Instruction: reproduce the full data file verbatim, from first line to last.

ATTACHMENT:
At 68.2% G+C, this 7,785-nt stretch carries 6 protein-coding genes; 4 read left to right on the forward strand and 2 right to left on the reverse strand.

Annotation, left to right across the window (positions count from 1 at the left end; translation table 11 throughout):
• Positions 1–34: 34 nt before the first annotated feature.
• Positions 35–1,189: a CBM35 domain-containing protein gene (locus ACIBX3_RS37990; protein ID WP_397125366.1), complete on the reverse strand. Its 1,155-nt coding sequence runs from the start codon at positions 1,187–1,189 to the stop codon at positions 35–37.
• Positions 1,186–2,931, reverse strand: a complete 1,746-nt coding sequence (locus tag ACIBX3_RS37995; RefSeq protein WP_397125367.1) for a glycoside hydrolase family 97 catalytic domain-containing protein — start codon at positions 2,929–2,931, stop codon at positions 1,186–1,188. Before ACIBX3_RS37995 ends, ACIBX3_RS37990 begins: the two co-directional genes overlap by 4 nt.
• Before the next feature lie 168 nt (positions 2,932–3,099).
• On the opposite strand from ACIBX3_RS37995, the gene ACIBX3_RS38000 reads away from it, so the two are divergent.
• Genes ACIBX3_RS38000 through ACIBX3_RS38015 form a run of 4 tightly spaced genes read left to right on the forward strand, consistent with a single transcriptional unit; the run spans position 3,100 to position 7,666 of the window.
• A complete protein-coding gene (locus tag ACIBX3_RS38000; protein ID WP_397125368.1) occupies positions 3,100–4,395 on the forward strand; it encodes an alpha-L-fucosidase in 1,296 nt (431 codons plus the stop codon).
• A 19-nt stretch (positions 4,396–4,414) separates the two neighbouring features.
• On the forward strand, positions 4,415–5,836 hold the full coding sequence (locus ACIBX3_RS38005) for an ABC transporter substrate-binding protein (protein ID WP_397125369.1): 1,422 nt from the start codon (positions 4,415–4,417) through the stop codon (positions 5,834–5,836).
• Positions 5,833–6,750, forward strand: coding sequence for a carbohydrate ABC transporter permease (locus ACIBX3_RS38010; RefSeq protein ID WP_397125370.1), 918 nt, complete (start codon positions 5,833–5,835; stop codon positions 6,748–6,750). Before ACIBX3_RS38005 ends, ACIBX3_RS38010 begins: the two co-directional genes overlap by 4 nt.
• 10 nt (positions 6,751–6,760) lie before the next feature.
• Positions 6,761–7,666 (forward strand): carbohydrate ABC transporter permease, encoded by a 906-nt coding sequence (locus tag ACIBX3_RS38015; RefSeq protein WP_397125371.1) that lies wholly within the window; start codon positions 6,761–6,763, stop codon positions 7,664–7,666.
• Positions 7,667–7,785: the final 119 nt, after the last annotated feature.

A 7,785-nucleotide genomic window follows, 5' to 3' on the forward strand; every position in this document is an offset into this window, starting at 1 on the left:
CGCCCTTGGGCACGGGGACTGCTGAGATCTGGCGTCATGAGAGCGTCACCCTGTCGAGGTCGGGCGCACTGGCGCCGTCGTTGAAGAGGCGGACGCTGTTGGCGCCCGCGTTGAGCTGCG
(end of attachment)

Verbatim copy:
At 68.2% G+C, this 7,785-nt stretch carries 6 protein-coding genes; 4 read left to right on the forward strand and 2 right to left on the reverse strand.

Annotation, left to right across the window (positions count from 1 at the left end; translation table 11 throughout):
• Positions 1–34: 34 nt before the first annotated feature.
• Positions 35–1,189: a CBM35 domain-containing protein gene (locus ACIBX3_RS37990; protein ID WP_397125366.1), complete on the reverse strand. Its 1,155-nt coding sequence runs from the start codon at positions 1,187–1,189 to the stop codon at positions 35–37.
• Positions 1,186–2,931, reverse strand: a complete 1,746-nt coding sequence (locus tag ACIBX3_RS37995; RefSeq protein WP_397125367.1) for a glycoside hydrolase family 97 catalytic domain-containing protein — start codon at positions 2,929–2,931, stop codon at positions 1,186–1,188. Before ACIBX3_RS37995 ends, ACIBX3_RS37990 begins: the two co-directional genes overlap by 4 nt.
• Before the next feature lie 168 nt (positions 2,932–3,099).
• On the opposite strand from ACIBX3_RS37995, the gene ACIBX3_RS38000 reads away from it, so the two are divergent.
• Genes ACIBX3_RS38000 through ACIBX3_RS38015 form a run of 4 tightly spaced genes read left to right on the forward strand, consistent with a single transcriptional unit; the run spans position 3,100 to position 7,666 of the window.
• A complete protein-coding gene (locus tag ACIBX3_RS38000; protein ID WP_397125368.1) occupies positions 3,100–4,395 on the forward strand; it encodes an alpha-L-fucosidase in 1,296 nt (431 codons plus the stop codon).
• A 19-nt stretch (positions 4,396–4,414) separates the two neighbouring features.
• On the forward strand, positions 4,415–5,836 hold the full coding sequence (locus ACIBX3_RS38005) for an ABC transporter substrate-binding protein (protein ID WP_397125369.1): 1,422 nt from the start codon (positions 4,415–4,417) through the stop codon (positions 5,834–5,836).
• Positions 5,833–6,750, forward strand: coding sequence for a carbohydrate ABC transporter permease (locus ACIBX3_RS38010; RefSeq protein ID WP_397125370.1), 918 nt, complete (start codon positions 5,833–5,835; stop codon positions 6,748–6,750). Before ACIBX3_RS38005 ends, ACIBX3_RS38010 begins: the two co-directional genes overlap by 4 nt.
• 10 nt (positions 6,751–6,760) lie before the next feature.
• Positions 6,761–7,666 (forward strand): carbohydrate ABC transporter permease, encoded by a 906-nt coding sequence (locus tag ACIBX3_RS38015; RefSeq protein WP_397125371.1) that lies wholly within the window; start codon positions 6,761–6,763, stop codon positions 7,664–7,666.
• Positions 7,667–7,785: the final 119 nt, after the last annotated feature.

A 7,785-nucleotide genomic window follows, 5' to 3' on the forward strand; every position in this document is an offset into this window, starting at 1 on the left:
CGCCCTTGGGCACGGGGACTGCTGAGATCTGGCGTCATGAGAGCGTCACCCTGTCGAGGTCGGGCGCACTGGCGCCGTCGTTGAAGAGGCGGACGCTGTTGGCGCCCGCGTTGAGCTGCG